Dr. Laura Knobel is a board certified Family Physician seeing patients of all ages in Plantation Park in Bluffton. She has a direct primary care practice where you can get your primary care for $50 a month or less. Office phone: 843-836-2200. Website: knobelmd.com
Dr. Rachel Clark - PULSEology
How can acupuncture make a difference in treating back pain?
As a chiropractor, spinal pain is the most common condition seen in my office. However, there is no one-size-fits-all treatment and co-managing patients with a licensed acupuncturist often leads to the most profound results and efficient recovery.
Acupuncture has been at the forefront of Chinese Medicine for over 4,000 years, while the Western world has slowly discovered its benefits. Acupuncture is based on the idea of energetics in the body. Treatment consists of inserting very small needles at various points on the body, specific to the condition treated. Usually these needles are not felt and are not meant to cause pain or discomfort during treatment. On the contrary, treatment with acupuncture needles creates a calming, pain relieving effect.
Back pain and injury are very common among weekend warriors—those who tackle large home projects, such as landscaping or painting, or those whose who participate in recreational activities, such as golfing or tennis on the weekends. Muscle strains in the lower back are common injuries, which can lead to pain, muscle spasms, and decreased mobility. Muscle strains occur when the muscle fibers are over-stretched and over-worked, even torn. Inflammatory chemicals produced at the site of injury are needed for healing, but promote higher levels of pain, especially with movement.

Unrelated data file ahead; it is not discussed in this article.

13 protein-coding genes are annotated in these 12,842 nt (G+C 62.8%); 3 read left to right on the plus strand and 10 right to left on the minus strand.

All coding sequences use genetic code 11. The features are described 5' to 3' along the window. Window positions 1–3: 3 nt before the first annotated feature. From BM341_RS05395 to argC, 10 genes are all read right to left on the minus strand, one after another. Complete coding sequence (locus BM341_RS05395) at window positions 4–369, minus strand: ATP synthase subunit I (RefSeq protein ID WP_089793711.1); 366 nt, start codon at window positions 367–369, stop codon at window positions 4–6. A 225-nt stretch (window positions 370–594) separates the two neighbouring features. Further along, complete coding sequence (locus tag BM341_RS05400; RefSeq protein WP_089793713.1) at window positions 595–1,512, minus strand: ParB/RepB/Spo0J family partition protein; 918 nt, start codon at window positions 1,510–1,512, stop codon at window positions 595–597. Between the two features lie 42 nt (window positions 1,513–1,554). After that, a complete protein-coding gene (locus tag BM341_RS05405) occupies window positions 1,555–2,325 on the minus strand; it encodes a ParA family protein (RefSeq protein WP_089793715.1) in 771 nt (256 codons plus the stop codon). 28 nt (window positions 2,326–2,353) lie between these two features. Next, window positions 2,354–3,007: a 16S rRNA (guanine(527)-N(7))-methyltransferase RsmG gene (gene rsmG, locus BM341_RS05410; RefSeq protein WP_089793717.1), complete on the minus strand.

Acupuncture is an excellent option for relieving pain caused by muscle strains, osteoarthritis, or those suffering from chronic pain syndrome. Scientifically, the needling of acupuncture points is believed to stimulate the nervous system to release chemicals called endorphins, in addition to other neurochemicals, that leads to physical and emotional well-being. Additionally, the stimulation of local blood flow by the acupuncture needles aids in the healing process.
Although needling is the most common treatment acupuncturists provide, there are other treatments available that may be suggested by your acupuncturist, including cupping therapy, moxibustion, Tui Na Massage, Gua Sha (“scraping”), or the use of Chinese herbs.
Rachel Clark is a Board Certified Doctor of Chiropractic, Certified Strength and Conditioning Specialist, Certified Primary Spine Practitioner, and Clinical Director of PULSEology.
David Burke, RPh
Burke's Main Street Pharmacy
How can over-the-counter (OTC) products help with back pain?
Back pain is the second most common neurological condition within the United States, and typically occurs in the lower back region. Common causes include nerve pain or muscle spasms, which can occur from poor posture or sleeping habits. These injuries can produce small tears in the tissue, leading to pain and inflammation. Back pain is more common as you age because the cushion between the bones begins to wear and tear. Treatments include medications such as anti-inflammatories, acetaminophen, and topicals, CBD oil and creams, and medical devices such as braces, TENS units and orthotics.